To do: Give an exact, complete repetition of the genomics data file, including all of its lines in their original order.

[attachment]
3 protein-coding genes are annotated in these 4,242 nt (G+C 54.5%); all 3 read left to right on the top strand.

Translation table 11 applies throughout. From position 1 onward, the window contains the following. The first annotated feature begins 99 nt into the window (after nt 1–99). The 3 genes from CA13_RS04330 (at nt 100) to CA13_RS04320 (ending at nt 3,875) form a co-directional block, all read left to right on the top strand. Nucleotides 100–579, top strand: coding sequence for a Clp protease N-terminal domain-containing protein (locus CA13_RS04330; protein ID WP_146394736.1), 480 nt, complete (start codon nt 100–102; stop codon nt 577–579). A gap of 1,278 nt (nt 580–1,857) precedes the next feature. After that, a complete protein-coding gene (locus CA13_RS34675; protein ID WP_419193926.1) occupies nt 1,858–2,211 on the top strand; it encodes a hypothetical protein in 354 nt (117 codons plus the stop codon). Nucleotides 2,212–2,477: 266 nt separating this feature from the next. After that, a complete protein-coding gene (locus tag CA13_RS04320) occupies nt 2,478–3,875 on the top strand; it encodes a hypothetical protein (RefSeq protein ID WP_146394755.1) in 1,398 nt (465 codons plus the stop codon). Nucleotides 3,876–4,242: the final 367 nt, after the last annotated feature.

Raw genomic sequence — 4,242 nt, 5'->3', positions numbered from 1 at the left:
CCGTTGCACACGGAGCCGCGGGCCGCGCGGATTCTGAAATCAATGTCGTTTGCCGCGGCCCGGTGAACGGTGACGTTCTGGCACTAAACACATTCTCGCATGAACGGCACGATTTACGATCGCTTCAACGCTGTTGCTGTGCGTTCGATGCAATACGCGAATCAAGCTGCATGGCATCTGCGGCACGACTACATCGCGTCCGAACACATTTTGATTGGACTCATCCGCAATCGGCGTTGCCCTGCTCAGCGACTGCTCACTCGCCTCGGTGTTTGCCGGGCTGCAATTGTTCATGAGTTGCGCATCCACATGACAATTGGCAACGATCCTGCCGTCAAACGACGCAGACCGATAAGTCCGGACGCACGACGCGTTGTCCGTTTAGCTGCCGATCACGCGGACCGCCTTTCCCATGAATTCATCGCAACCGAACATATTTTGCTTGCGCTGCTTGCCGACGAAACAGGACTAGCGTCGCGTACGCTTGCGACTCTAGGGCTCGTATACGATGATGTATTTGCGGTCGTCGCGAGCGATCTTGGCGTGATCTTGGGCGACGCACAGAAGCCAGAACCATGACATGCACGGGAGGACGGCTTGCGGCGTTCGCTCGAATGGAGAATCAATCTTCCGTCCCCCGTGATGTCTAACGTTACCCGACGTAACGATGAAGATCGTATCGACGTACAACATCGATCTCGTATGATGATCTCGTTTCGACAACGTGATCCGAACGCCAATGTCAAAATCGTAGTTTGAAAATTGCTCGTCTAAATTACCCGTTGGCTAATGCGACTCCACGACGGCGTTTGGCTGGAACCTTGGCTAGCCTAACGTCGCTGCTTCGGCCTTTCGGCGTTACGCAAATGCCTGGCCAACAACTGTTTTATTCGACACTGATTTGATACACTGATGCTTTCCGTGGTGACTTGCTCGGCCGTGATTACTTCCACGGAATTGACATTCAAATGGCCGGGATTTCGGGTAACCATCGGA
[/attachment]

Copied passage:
3 protein-coding genes are annotated in these 4,242 nt (G+C 54.5%); all 3 read left to right on the top strand.

Translation table 11 applies throughout. From position 1 onward, the window contains the following. The first annotated feature begins 99 nt into the window (after nt 1–99). The 3 genes from CA13_RS04330 (at nt 100) to CA13_RS04320 (ending at nt 3,875) form a co-directional block, all read left to right on the top strand. Nucleotides 100–579, top strand: coding sequence for a Clp protease N-terminal domain-containing protein (locus CA13_RS04330; protein ID WP_146394736.1), 480 nt, complete (start codon nt 100–102; stop codon nt 577–579). A gap of 1,278 nt (nt 580–1,857) precedes the next feature. After that, a complete protein-coding gene (locus CA13_RS34675; protein ID WP_419193926.1) occupies nt 1,858–2,211 on the top strand; it encodes a hypothetical protein in 354 nt (117 codons plus the stop codon). Nucleotides 2,212–2,477: 266 nt separating this feature from the next. After that, a complete protein-coding gene (locus tag CA13_RS04320) occupies nt 2,478–3,875 on the top strand; it encodes a hypothetical protein (RefSeq protein ID WP_146394755.1) in 1,398 nt (465 codons plus the stop codon). Nucleotides 3,876–4,242: the final 367 nt, after the last annotated feature.

Raw genomic sequence — 4,242 nt, 5'->3', positions numbered from 1 at the left:
CCGTTGCACACGGAGCCGCGGGCCGCGCGGATTCTGAAATCAATGTCGTTTGCCGCGGCCCGGTGAACGGTGACGTTCTGGCACTAAACACATTCTCGCATGAACGGCACGATTTACGATCGCTTCAACGCTGTTGCTGTGCGTTCGATGCAATACGCGAATCAAGCTGCATGGCATCTGCGGCACGACTACATCGCGTCCGAACACATTTTGATTGGACTCATCCGCAATCGGCGTTGCCCTGCTCAGCGACTGCTCACTCGCCTCGGTGTTTGCCGGGCTGCAATTGTTCATGAGTTGCGCATCCACATGACAATTGGCAACGATCCTGCCGTCAAACGACGCAGACCGATAAGTCCGGACGCACGACGCGTTGTCCGTTTAGCTGCCGATCACGCGGACCGCCTTTCCCATGAATTCATCGCAACCGAACATATTTTGCTTGCGCTGCTTGCCGACGAAACAGGACTAGCGTCGCGTACGCTTGCGACTCTAGGGCTCGTATACGATGATGTATTTGCGGTCGTCGCGAGCGATCTTGGCGTGATCTTGGGCGACGCACAGAAGCCAGAACCATGACATGCACGGGAGGACGGCTTGCGGCGTTCGCTCGAATGGAGAATCAATCTTCCGTCCCCCGTGATGTCTAACGTTACCCGACGTAACGATGAAGATCGTATCGACGTACAACATCGATCTCGTATGATGATCTCGTTTCGACAACGTGATCCGAACGCCAATGTCAAAATCGTAGTTTGAAAATTGCTCGTCTAAATTACCCGTTGGCTAATGCGACTCCACGACGGCGTTTGGCTGGAACCTTGGCTAGCCTAACGTCGCTGCTTCGGCCTTTCGGCGTTACGCAAATGCCTGGCCAACAACTGTTTTATTCGACACTGATTTGATACACTGATGCTTTCCGTGGTGACTTGCTCGGCCGTGATTACTTCCACGGAATTGACATTCAAATGGCCGGGATTTCGGGTAACCATCGGA